# Let f(x)=\sin(2x). Prove or disprove there are a sequnce of polynomials P_n(x) which convenes to f(x) uniformly on (0,\infty). vazelinahS 2021-09-04 Answered
Let $f\left(x\right)=\mathrm{sin}\left(2x\right)$
Prove or disprove there are a sequnce of polynomials ${P}_{n}\left(x\right)$ which convenes to $f\left(x\right)$ uniformly on $\left(0,\mathrm{\infty }\right)$.
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We have to prove or disprove there are a sequence of polynomials ${P}_{n}\left(x\right)$ which converges to f(x) uniformly on $\left(0,\mathrm{\infty }\right)$
We have to prove by contradiction.
Suppose there exists a sequence of polynomial ${f}_{n}\left(x\right)$ which converges uniformly to $\mathrm{sin}\left(2x\right)$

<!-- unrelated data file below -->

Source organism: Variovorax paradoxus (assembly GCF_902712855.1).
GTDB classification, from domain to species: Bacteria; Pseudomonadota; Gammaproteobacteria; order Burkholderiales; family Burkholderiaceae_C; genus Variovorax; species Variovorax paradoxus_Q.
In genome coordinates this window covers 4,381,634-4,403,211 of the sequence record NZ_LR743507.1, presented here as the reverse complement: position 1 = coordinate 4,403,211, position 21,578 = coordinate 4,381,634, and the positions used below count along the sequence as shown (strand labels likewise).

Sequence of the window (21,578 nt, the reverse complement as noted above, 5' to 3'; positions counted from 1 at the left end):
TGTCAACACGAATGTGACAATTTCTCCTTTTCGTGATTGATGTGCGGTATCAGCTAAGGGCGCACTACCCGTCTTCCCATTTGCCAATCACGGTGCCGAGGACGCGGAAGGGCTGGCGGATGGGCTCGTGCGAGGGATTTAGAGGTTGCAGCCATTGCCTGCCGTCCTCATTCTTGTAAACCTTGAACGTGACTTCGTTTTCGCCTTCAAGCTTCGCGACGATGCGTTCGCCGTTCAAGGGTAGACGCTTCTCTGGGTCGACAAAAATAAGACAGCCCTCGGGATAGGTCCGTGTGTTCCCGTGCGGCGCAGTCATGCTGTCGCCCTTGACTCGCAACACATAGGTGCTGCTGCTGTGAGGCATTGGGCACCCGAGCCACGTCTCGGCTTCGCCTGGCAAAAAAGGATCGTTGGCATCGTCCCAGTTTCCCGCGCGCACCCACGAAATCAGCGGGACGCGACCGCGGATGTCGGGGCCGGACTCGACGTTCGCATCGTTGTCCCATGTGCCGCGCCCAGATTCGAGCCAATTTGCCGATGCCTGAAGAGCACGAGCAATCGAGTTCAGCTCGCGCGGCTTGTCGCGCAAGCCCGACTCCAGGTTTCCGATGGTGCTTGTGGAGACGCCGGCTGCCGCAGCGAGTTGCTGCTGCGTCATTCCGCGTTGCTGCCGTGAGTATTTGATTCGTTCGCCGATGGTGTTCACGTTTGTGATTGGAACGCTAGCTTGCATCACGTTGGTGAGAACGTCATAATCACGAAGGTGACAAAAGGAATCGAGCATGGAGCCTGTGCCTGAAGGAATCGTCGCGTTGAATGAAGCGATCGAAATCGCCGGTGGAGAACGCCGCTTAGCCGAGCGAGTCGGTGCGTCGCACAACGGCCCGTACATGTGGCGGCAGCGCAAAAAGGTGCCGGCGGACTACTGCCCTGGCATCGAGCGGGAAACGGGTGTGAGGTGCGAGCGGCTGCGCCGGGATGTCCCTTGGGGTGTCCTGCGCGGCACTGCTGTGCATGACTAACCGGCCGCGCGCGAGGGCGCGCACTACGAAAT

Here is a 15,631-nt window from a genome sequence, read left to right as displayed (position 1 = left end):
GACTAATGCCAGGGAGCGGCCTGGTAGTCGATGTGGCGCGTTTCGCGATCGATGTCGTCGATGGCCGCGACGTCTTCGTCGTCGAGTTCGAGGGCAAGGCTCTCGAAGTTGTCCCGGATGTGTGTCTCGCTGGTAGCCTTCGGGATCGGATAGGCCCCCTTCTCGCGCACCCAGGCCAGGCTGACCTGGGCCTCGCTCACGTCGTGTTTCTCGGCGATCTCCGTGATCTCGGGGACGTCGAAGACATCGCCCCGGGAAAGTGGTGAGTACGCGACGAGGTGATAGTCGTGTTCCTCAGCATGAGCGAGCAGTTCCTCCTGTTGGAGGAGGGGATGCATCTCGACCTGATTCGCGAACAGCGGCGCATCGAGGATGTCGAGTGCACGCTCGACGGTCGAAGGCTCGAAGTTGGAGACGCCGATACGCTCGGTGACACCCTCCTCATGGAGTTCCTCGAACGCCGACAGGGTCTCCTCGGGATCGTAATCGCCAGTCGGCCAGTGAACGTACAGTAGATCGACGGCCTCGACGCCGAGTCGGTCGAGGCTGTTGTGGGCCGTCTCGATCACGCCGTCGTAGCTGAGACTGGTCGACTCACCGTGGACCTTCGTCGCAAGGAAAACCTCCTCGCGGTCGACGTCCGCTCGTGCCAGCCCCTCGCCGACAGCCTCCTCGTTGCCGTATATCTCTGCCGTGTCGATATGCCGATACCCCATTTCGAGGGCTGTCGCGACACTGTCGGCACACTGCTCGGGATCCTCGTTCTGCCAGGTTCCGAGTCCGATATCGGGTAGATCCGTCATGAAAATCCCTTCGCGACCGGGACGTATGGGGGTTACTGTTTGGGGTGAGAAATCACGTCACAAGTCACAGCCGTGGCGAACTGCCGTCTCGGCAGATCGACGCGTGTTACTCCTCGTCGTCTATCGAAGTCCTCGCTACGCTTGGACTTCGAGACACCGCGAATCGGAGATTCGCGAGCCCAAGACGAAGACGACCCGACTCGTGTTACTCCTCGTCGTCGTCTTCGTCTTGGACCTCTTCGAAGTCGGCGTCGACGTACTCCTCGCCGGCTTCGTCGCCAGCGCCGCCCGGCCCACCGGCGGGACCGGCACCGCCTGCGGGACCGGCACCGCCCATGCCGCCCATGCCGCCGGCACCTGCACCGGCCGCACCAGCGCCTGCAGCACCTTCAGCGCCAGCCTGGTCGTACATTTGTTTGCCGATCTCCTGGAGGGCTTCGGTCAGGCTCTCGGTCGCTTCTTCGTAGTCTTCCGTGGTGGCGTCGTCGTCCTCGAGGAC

So $Sup|{f}_{n}\left(x\right)-\mathrm{sin}\left(2x\right)|<ϵ\mathrm{\forall }n\ge {n}_{0}$
In particular for $ϵ=\frac{1}{2}$
We have
$Sup|{f}_{n}\left(x\right)-\mathrm{sin}\left(2x\right)|<\frac{1}{2}$
As $\mathrm{sin}\left(2x\right)$ is bounded function by 1(By triangle inequality)
So, $|{f}_{n}\left(x\right)|<\frac{3}{2}$
This means, sequence of polynomial ${f}_{n}$ is bounded by $\frac{3}{2}$
That is almost all ${f}_{n}$ are constant polynomials
But ${f}_{n}\left(0\right)\to \mathrm{sin}\left(2\cdot 0\right)=0$ as $n\to \mathrm{\infty }$ that is ${f}_{n}\left(0\right)\to 0$
And ${f}_{n}\left(\frac{\pi }{4}\right)\to \mathrm{sin}\left(2\cdot \frac{p}{4}\right)=1$ as $n\to \mathrm{\infty }$ that is ${f}_{n}\left(\frac{\pi }{4}\right)\to 1$
Which leads to contradiction to fact that almost all ${f}_{n}$ are constant polynomial.
Hence, there doesn't exists any sequence of polynomial converges uniformly to $\mathrm{sin}\left(2x\right)$